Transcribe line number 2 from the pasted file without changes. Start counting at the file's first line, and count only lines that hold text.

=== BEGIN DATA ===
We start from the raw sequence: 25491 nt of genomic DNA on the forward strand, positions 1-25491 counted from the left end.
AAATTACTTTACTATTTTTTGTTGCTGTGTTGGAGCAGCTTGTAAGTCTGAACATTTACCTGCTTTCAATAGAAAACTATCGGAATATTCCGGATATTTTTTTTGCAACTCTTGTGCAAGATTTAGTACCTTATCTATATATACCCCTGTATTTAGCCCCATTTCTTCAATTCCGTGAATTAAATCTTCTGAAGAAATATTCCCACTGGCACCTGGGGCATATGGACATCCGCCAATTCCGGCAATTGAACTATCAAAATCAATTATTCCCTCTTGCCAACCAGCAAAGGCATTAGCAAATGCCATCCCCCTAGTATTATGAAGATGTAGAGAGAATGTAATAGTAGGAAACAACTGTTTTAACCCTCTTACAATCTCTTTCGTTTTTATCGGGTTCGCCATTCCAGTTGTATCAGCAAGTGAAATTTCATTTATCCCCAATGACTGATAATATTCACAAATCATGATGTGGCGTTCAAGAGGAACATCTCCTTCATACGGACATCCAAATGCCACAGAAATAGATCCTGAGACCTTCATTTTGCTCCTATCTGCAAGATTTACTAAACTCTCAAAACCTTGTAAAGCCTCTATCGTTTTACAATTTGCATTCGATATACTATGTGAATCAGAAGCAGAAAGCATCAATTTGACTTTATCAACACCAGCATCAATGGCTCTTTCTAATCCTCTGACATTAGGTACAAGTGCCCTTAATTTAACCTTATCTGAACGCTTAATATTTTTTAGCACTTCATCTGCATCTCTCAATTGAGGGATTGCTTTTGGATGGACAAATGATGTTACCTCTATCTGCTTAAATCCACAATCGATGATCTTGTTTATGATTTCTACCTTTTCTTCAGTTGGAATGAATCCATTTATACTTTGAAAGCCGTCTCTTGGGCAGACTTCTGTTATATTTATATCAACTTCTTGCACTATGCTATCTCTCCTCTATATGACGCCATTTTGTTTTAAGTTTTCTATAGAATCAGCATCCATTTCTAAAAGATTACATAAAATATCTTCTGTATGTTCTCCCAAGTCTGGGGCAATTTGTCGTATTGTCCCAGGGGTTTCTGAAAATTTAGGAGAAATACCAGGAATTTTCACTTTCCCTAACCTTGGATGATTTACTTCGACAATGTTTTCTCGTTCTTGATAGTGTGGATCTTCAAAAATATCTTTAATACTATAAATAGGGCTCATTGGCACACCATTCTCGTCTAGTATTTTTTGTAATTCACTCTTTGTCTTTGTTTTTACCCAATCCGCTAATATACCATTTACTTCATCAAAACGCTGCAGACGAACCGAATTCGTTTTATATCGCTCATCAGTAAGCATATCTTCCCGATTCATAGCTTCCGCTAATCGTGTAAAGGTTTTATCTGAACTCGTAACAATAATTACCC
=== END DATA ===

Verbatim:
AAATTACTTTACTATTTTTTGTTGCTGTGTTGGAGCAGCTTGTAAGTCTGAACATTTACCTGCTTTCAATAGAAAACTATCGGAATATTCCGGATATTTTTTTTGCAACTCTTGTGCAAGATTTAGTACCTTATCTATATATACCCCTGTATTTAGCCCCATTTCTTCAATTCCGTGAATTAAATCTTCTGAAGAAATATTCCCACTGGCACCTGGGGCATATGGACATCCGCCAATTCCGGCAATTGAACTATCAAAATCAATTATTCCCTCTTGCCAACCAGCAAAGGCATTAGCAAATGCCATCCCCCTAGTATTATGAAGATGTAGAGAGAATGTAATAGTAGGAAACAACTGTTTTAACCCTCTTACAATCTCTTTCGTTTTTATCGGGTTCGCCATTCCAGTTGTATCAGCAAGTGAAATTTCATTTATCCCCAATGACTGATAATATTCACAAATCATGATGTGGCGTTCAAGAGGAACATCTCCTTCATACGGACATCCAAATGCCACAGAAATAGATCCTGAGACCTTCATTTTGCTCCTATCTGCAAGATTTACTAAACTCTCAAAACCTTGTAAAGCCTCTATCGTTTTACAATTTGCATTCGATATACTATGTGAATCAGAAGCAGAAAGCATCAATTTGACTTTATCAACACCAGCATCAATGGCTCTTTCTAATCCTCTGACATTAGGTACAAGTGCCCTTAATTTAACCTTATCTGAACGCTTAATATTTTTTAGCACTTCATCTGCATCTCTCAATTGAGGGATTGCTTTTGGATGGACAAATGATGTTACCTCTATCTGCTTAAATCCACAATCGATGATCTTGTTTATGATTTCTACCTTTTCTTCAGTTGGAATGAATCCATTTATACTTTGAAAGCCGTCTCTTGGGCAGACTTCTGTTATATTTATATCAACTTCTTGCACTATGCTATCTCTCCTCTATATGACGCCATTTTGTTTTAAGTTTTCTATAGAATCAGCATCCATTTCTAAAAGATTACATAAAATATCTTCTGTATGTTCTCCCAAGTCTGGGGCAATTTGTCGTATTGTCCCAGGGGTTTCTGAAAATTTAGGAGAAATACCAGGAATTTTCACTTTCCCTAACCTTGGATGATTTACTTCGACAATGTTTTCTCGTTCTTGATAGTGTGGATCTTCAAAAATATCTTTAATACTATAAATAGGGCTCATTGGCACACCATTCTCGTCTAGTATTTTTTGTAATTCACTCTTTGTCTTTGTTTTTACCCAATCCGCTAATATACCATTTACTTCATCAAAACGCTGCAGACGAACCGAATTCGTTTTATATCGCTCATCAGTAAGCATATCTTCCCGATTCATAGCTTCCGCTAATCGTGTAAAGGTTTTATCTGAACTCGTAACAATAATTACCC